Purchasing New Solar Panels
If you are unhappy with the output of your solar panels and you would like to replace them, or if you would simply like to add additional solar panels to your solar power system, we can help.
Our collection of portable solar panels is perfect for those that are in the market for portable solar panels. We carry a wide range of these convenient solar panels from some of the best manufacturers in the solar industry.
We also carry an extensive range of Renogy Solar Panels, Inverters, Solar Batteries, and More. Renogy is one of the more reputable brands in the residential solar power market and they are known for balancing performance with affordability, so the Renogy brand is definitely worth taking a look at if you are planning to upgrade your existing solar power system, or build a completely new one.
If you are looking for a reliable and efficient solar panel at a reasonable price, we highly recommend this High Efficiency 200W 12V Monocrystalline Solar Panel. It features a straightforward plug-and-play junction box, an anti-reflective tempered glass cover, efficient mono PERC technology, and a pre-drilled aluminum case. Best of all, it has a 25-year limited power output warranty, as well as a full 5-year warranty on materials and workmanship.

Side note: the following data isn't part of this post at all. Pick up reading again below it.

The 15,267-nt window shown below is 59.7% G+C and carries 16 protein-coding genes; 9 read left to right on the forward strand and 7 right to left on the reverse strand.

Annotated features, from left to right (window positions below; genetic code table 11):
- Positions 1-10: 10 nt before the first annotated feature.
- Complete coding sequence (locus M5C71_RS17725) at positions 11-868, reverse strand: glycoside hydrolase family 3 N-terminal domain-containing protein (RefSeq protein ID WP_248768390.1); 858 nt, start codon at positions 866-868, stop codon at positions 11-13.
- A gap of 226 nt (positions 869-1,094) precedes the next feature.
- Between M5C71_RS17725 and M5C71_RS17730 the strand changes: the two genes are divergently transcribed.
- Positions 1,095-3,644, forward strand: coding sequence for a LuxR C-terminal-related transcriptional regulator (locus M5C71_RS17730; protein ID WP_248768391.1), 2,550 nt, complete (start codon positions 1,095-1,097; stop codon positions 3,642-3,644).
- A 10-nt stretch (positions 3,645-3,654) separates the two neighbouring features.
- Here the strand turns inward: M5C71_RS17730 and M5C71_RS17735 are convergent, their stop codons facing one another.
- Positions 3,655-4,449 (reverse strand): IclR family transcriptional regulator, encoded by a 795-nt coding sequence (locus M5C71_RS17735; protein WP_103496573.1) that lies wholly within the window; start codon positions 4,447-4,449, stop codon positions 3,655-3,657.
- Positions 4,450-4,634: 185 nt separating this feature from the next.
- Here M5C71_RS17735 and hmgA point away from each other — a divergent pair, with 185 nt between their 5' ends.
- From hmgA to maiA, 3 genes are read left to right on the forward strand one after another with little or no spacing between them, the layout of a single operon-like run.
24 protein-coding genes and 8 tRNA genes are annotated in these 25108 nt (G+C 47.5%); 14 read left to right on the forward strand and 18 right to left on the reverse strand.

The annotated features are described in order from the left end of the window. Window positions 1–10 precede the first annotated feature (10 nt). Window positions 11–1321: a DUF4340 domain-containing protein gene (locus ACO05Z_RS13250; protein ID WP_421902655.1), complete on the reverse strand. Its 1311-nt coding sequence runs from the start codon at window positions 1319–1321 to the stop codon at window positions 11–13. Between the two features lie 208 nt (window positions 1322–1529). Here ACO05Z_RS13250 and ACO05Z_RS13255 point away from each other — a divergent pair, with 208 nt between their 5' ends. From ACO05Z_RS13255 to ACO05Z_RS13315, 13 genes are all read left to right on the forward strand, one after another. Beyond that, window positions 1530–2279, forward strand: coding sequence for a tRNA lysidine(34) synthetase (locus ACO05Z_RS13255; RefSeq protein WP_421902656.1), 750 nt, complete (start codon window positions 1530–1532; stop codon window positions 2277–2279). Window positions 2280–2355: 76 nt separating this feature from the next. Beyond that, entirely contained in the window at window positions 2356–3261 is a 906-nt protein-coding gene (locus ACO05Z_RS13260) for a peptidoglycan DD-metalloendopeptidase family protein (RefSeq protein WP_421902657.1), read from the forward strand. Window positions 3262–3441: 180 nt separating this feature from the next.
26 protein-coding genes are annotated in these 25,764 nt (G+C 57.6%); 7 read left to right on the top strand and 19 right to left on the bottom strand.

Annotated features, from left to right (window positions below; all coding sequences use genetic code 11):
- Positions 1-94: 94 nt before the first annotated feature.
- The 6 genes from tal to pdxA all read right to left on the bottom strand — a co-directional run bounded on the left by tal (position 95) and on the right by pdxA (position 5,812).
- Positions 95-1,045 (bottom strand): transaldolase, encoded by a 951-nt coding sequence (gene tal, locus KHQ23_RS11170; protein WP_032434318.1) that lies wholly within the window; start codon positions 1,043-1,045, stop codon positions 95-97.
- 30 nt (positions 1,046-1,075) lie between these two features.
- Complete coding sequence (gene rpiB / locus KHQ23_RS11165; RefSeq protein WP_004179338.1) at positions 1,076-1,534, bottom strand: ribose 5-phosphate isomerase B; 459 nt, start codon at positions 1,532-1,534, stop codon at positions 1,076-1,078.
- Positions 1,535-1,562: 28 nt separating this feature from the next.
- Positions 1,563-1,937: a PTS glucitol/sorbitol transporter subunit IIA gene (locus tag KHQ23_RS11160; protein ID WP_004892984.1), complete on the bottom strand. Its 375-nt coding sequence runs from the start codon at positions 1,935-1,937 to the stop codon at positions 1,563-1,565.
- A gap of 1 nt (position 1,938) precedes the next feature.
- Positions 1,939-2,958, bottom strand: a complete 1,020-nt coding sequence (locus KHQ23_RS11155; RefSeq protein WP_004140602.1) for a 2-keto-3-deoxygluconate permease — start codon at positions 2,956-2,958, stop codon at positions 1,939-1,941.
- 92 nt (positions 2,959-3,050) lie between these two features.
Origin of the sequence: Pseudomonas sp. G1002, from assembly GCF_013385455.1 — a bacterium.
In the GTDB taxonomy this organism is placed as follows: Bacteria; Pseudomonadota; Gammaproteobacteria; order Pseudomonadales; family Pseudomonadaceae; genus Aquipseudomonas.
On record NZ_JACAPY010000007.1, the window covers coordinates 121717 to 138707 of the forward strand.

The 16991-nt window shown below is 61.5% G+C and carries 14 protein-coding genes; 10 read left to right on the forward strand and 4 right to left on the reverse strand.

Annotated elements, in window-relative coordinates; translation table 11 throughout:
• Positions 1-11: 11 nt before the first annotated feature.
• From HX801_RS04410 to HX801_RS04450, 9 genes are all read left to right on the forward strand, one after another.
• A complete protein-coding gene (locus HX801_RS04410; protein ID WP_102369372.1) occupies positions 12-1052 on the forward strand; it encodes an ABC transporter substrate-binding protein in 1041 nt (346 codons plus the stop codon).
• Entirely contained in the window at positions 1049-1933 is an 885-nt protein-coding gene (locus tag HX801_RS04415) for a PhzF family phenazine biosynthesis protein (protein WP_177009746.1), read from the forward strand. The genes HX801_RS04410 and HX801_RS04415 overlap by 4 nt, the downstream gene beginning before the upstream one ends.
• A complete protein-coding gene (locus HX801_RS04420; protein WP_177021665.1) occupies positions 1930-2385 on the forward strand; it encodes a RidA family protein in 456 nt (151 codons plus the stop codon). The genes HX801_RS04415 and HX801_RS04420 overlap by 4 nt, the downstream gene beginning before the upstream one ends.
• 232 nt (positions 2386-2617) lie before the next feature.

Solar Panel Kits:
For those that are new to solar power, we always recommend starting with a solar panel kit. These convenient and affordable kits come with everything you need to get started. In addition to solar panels, you also get an efficient charge controller, power inverter, a battery or solar generator, and all of the cables and connectors you need to wire everything together.
For beginners, we often specifically recommend the Lion Energy 400 Watt Beginner Solar Panel Kit. At one low price, you get a deep cycle solar battery, a power inverter, an efficient and foldable solar panel, and a high-performance charge controller.
For those with greater power needs, the highly portable 500 Watt Complete Titan Solar Generator Kit offers an outstanding deal. In one convenient package, you get the all-in-one Titan Solar Generator, which contains a built-in 2,000Wh battery, power inverter, and charge controller. You also get five 100W solar panels, which are available in your choice of flexible or rigid options, so you can choose the kit that matches your exact preferences.
Consider checking: 100 Watt Solar Panel Equals How Many AMPs
Testing your solar panels on a regular basis will help ensure that they are operating correctly and continuing to generate enough clean solar energy to meet your power needs.
If you have questions about solar panels, or any other topic relating to solar power, we encourage you to reach out to us at any time!
You should also consider reading these articles:
- What Can You Power with 200 Watt Solar Panel
- How Many Batteries Do I Need for a 200 Watt Solar Panel
- Solar Panels for Home
- Best Solar Panels
- Solar Panel Cost
- Are Solar Panels Worth It
- How Are Solar Panels Rated
- Questions to Ask About Solar Panels
- Best Price Solar Panels per Watt
- Why Are Solar Panels so Expensive
- How to Choose Solar Panels
- Best Solar Panel Kit